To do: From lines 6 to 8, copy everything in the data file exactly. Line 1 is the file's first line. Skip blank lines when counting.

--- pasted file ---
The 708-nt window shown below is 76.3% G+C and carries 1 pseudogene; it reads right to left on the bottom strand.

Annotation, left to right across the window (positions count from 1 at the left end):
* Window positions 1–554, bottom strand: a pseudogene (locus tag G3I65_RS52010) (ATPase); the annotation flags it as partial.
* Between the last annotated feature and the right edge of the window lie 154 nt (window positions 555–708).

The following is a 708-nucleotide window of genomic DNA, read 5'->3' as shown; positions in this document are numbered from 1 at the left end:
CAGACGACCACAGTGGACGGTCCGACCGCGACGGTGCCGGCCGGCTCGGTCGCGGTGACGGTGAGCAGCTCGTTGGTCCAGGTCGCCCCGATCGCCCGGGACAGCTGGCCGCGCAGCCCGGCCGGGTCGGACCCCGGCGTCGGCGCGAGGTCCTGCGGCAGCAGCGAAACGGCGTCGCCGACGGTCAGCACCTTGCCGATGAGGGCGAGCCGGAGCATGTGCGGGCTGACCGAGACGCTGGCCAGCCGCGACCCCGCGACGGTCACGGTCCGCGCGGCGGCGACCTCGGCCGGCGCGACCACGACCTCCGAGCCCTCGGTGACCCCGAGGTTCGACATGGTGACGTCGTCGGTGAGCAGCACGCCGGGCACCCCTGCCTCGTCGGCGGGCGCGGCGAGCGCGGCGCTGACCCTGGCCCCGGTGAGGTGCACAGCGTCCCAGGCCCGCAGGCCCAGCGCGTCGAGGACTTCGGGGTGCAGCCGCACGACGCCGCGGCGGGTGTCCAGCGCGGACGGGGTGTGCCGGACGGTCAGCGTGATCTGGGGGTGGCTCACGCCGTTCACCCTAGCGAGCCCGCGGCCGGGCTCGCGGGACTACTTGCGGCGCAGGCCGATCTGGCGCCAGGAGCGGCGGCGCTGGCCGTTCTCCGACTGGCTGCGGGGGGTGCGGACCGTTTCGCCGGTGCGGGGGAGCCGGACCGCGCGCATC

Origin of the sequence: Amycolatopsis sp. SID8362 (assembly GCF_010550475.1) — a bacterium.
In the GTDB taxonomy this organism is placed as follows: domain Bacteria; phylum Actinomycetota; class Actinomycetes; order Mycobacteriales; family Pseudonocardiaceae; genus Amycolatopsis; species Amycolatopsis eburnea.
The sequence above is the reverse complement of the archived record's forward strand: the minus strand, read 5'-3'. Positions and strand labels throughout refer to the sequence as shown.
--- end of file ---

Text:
CAGACGACCACAGTGGACGGTCCGACCGCGACGGTGCCGGCCGGCTCGGTCGCGGTGACGGTGAGCAGCTCGTTGGTCCAGGTCGCCCCGATCGCCCGGGACAGCTGGCCGCGCAGCCCGGCCGGGTCGGACCCCGGCGTCGGCGCGAGGTCCTGCGGCAGCAGCGAAACGGCGTCGCCGACGGTCAGCACCTTGCCGATGAGGGCGAGCCGGAGCATGTGCGGGCTGACCGAGACGCTGGCCAGCCGCGACCCCGCGACGGTCACGGTCCGCGCGGCGGCGACCTCGGCCGGCGCGACCACGACCTCCGAGCCCTCGGTGACCCCGAGGTTCGACATGGTGACGTCGTCGGTGAGCAGCACGCCGGGCACCCCTGCCTCGTCGGCGGGCGCGGCGAGCGCGGCGCTGACCCTGGCCCCGGTGAGGTGCACAGCGTCCCAGGCCCGCAGGCCCAGCGCGTCGAGGACTTCGGGGTGCAGCCGCACGACGCCGCGGCGGGTGTCCAGCGCGGACGGGGTGTGCCGGACGGTCAGCGTGATCTGGGGGTGGCTCACGCCGTTCACCCTAGCGAGCCCGCGGCCGGGCTCGCGGGACTACTTGCGGCGCAGGCCGATCTGGCGCCAGGAGCGGCGGCGCTGGCCGTTCTCCGACTGGCTGCGGGGGGTGCGGACCGTTTCGCCGGTGCGGGGGAGCCGGACCGCGCGCATC

Origin of the sequence: Amycolatopsis sp. SID8362 (assembly GCF_010550475.1) — a bacterium.
In the GTDB taxonomy this organism is placed as follows: domain Bacteria; phylum Actinomycetota; class Actinomycetes; order Mycobacteriales; family Pseudonocardiaceae; genus Amycolatopsis; species Amycolatopsis eburnea.